A trade organization publication, Cruise Industry News, recently released a promotional, public relations piece about MSC Cruises.
The cruise line assisted in releasing a baby seal, named Selso, back into his natural environment. The 2 year old seal had been stranded on a beach and had undergone rehabilitation at uShaka Sea World,
MSC congratulated itself in this statement:
"We at MSC consider ourselves Guardians of the Seas and treat the oceans of the world with the utmost respect, believing that by acting green and protecting the biodiversity, we can all help keep the waters blue. Oceans and life in the oceans are inextricably connected with humans and Selso’s heart-warming story is just a proof of that."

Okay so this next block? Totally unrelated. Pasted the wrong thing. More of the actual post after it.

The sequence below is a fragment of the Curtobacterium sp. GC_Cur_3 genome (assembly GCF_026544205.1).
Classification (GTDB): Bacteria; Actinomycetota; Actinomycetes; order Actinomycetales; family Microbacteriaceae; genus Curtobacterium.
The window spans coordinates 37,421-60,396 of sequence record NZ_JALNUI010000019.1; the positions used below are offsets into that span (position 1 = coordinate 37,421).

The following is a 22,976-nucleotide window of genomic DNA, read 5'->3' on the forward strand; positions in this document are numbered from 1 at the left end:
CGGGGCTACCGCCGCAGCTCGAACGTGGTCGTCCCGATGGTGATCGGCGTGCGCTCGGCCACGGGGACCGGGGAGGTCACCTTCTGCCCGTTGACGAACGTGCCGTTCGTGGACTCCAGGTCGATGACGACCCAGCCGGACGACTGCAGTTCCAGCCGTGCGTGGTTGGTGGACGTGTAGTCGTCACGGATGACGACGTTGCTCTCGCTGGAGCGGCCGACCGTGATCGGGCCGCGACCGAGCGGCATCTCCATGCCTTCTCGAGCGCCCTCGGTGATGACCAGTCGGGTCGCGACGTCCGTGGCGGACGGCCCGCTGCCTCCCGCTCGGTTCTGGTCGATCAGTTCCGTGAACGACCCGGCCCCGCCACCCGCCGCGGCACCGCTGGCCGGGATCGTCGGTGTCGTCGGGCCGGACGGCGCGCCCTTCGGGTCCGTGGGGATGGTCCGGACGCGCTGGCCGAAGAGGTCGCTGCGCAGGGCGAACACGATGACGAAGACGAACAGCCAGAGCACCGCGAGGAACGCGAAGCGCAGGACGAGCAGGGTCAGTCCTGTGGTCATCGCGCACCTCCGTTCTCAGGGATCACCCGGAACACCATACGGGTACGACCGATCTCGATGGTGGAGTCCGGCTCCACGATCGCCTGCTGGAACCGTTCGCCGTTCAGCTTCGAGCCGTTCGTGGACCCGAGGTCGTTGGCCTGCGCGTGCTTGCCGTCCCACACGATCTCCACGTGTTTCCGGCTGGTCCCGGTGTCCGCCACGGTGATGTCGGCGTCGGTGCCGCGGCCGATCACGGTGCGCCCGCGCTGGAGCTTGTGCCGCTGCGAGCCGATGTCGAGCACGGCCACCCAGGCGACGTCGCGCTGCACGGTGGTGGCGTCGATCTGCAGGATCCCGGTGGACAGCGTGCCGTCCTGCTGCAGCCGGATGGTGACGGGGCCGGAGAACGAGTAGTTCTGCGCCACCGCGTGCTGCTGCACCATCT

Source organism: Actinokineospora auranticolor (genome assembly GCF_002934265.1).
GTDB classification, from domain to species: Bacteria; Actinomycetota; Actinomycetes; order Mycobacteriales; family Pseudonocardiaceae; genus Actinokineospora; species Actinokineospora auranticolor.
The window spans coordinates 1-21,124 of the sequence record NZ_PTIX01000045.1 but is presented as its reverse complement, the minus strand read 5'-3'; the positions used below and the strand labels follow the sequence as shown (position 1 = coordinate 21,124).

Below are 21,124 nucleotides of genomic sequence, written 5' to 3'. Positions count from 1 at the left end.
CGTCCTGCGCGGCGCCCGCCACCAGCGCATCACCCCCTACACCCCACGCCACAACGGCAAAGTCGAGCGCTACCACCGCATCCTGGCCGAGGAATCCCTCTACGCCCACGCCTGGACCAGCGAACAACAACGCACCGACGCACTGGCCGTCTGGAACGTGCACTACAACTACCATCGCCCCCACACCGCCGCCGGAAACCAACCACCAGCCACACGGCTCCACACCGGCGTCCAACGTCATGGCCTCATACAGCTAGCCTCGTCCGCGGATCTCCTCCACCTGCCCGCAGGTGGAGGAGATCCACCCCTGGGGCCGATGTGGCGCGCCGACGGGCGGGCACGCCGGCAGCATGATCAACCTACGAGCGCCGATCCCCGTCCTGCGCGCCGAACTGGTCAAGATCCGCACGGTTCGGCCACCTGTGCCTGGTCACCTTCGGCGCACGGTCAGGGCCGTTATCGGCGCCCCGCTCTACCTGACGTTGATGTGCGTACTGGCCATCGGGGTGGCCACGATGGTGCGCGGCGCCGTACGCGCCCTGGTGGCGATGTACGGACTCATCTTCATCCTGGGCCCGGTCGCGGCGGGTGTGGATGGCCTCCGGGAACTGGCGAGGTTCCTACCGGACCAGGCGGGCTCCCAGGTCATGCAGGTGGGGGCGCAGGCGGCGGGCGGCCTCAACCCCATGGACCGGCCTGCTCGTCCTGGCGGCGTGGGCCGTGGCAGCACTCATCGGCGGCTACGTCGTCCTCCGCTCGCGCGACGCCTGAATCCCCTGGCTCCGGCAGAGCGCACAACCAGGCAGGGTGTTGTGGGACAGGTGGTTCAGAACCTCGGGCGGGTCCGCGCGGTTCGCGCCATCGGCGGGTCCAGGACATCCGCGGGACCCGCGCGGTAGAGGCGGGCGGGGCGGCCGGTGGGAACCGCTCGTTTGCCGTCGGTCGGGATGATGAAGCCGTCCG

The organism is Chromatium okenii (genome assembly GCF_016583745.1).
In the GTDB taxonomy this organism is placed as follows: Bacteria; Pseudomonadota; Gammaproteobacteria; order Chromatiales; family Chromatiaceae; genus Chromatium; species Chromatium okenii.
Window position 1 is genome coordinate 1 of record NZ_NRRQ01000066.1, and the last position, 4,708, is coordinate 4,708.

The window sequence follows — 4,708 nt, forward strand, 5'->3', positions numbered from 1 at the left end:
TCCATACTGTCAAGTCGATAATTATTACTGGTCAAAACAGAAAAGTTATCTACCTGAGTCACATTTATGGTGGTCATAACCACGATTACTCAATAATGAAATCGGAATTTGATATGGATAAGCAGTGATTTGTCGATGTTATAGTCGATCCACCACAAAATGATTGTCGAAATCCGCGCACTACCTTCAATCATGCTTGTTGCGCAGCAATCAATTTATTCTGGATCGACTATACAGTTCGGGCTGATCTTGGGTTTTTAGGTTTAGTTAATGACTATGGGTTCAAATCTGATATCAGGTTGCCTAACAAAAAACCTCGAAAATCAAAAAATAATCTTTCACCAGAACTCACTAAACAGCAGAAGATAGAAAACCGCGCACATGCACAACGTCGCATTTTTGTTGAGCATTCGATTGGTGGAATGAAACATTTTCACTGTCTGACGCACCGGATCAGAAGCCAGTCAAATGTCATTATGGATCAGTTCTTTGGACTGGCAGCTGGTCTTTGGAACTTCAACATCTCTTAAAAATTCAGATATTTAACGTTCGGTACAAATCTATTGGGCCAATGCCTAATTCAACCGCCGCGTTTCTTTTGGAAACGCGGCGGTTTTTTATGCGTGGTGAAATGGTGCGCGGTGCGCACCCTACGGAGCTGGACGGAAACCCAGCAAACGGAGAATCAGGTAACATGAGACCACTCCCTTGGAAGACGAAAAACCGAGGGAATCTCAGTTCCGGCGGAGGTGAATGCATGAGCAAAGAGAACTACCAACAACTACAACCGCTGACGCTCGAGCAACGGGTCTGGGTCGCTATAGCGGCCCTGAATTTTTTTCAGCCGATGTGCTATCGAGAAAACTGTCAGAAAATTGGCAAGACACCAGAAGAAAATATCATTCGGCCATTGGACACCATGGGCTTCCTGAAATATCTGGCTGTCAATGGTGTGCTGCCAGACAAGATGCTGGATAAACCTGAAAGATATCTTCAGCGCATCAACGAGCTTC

The problem with this over-the-top, self-laudatory statement is that it contrasts sharply with the last story which we wrote about MSC. The cruise line was caught dumping plastic garbage bags into the waters of Brazil near a marine sanctuary. You can see the video of the dumping here.
This is a story which Cruise Industry News did not cover.
The discharge of plastics and other non biodegradable materials causes great harm to the marine environment. It causes injury, suffering and death to marine life, including seals.
MSC Cruises the Guardians of the Seas?
This award shouldn't be based on a highly publicized public relations stunt but on what the MSC cruise ships are doing routinely at sea, under the cover of at night, far away from the public's eyes.
Question of the Day: Are cruise lines still routinely dumping garbage bags at sea? This was common in the 1980's and even 1990's, but not so much today it seems. Are some cruise lines still throwing garbage bags into the ocean at night? Leave a comment below or send us an email: email@example.com.